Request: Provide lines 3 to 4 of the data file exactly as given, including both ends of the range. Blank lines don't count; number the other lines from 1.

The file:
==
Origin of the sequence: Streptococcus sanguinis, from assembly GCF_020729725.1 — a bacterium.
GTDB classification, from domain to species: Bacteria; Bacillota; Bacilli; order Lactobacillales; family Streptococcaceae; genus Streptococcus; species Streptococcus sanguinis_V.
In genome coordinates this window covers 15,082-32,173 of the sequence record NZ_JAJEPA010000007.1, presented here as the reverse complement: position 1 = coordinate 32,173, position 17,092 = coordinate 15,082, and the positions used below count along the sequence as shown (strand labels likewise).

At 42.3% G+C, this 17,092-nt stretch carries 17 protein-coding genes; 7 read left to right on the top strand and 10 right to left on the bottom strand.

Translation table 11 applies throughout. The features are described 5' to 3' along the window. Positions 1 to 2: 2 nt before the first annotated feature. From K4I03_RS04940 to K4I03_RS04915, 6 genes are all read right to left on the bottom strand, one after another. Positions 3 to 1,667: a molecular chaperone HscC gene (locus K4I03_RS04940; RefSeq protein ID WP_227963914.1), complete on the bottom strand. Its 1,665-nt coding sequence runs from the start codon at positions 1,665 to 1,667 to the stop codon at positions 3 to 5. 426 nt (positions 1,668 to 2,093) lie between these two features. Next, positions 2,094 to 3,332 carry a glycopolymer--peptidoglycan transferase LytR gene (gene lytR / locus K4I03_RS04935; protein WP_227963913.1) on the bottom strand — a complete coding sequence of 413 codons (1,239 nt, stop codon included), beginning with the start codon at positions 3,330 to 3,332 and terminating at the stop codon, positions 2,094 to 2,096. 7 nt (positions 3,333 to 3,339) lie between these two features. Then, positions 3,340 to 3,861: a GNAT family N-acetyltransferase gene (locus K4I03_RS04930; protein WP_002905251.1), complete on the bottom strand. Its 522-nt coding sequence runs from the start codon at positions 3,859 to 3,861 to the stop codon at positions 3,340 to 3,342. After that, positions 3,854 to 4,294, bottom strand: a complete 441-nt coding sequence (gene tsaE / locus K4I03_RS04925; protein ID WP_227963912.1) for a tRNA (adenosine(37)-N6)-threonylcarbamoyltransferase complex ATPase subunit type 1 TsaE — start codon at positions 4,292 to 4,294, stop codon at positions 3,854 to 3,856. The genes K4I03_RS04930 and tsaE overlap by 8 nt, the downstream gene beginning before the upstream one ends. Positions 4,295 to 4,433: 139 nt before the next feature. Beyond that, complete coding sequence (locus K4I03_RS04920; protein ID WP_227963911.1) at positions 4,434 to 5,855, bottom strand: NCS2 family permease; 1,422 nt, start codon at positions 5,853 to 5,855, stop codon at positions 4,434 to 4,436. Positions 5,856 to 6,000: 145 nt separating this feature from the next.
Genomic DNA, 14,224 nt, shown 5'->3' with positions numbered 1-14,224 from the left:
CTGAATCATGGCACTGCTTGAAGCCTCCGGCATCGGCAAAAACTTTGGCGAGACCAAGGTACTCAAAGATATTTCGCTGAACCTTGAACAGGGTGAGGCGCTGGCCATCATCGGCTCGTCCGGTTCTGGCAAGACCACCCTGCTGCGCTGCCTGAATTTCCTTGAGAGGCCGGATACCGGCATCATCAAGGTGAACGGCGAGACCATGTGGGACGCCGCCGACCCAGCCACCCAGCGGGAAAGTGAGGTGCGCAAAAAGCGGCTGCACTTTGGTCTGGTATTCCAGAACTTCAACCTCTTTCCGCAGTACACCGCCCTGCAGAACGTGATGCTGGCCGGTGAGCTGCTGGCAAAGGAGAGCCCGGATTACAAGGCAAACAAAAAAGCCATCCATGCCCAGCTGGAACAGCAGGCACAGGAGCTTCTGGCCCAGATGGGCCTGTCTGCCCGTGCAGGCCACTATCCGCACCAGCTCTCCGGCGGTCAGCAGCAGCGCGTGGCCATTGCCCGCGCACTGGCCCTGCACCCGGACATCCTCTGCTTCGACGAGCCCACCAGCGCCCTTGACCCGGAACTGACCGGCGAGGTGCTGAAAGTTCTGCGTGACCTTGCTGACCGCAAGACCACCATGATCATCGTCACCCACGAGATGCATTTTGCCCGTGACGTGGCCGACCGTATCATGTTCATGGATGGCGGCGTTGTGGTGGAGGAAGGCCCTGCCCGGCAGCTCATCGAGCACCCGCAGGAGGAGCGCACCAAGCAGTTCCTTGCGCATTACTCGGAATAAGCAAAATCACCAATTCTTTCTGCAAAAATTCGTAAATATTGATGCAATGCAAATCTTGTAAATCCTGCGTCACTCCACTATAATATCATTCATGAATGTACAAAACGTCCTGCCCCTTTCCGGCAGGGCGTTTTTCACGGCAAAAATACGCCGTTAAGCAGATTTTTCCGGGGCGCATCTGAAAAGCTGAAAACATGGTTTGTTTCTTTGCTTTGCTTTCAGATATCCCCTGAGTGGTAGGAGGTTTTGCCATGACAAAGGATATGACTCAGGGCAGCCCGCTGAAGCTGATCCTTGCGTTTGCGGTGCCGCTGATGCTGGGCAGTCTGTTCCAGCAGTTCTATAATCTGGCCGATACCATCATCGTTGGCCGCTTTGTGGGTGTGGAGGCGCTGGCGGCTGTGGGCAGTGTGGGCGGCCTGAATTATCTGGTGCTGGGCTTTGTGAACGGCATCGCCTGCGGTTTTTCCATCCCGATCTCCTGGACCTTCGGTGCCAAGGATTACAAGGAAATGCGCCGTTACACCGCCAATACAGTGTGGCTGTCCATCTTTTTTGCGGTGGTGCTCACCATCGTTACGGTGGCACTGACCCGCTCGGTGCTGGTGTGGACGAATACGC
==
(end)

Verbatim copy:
In genome coordinates this window covers 15,082-32,173 of the sequence record NZ_JAJEPA010000007.1, presented here as the reverse complement: position 1 = coordinate 32,173, position 17,092 = coordinate 15,082, and the positions used below count along the sequence as shown (strand labels likewise).

At 42.3% G+C, this 17,092-nt stretch carries 17 protein-coding genes; 7 read left to right on the top strand and 10 right to left on the bottom strand.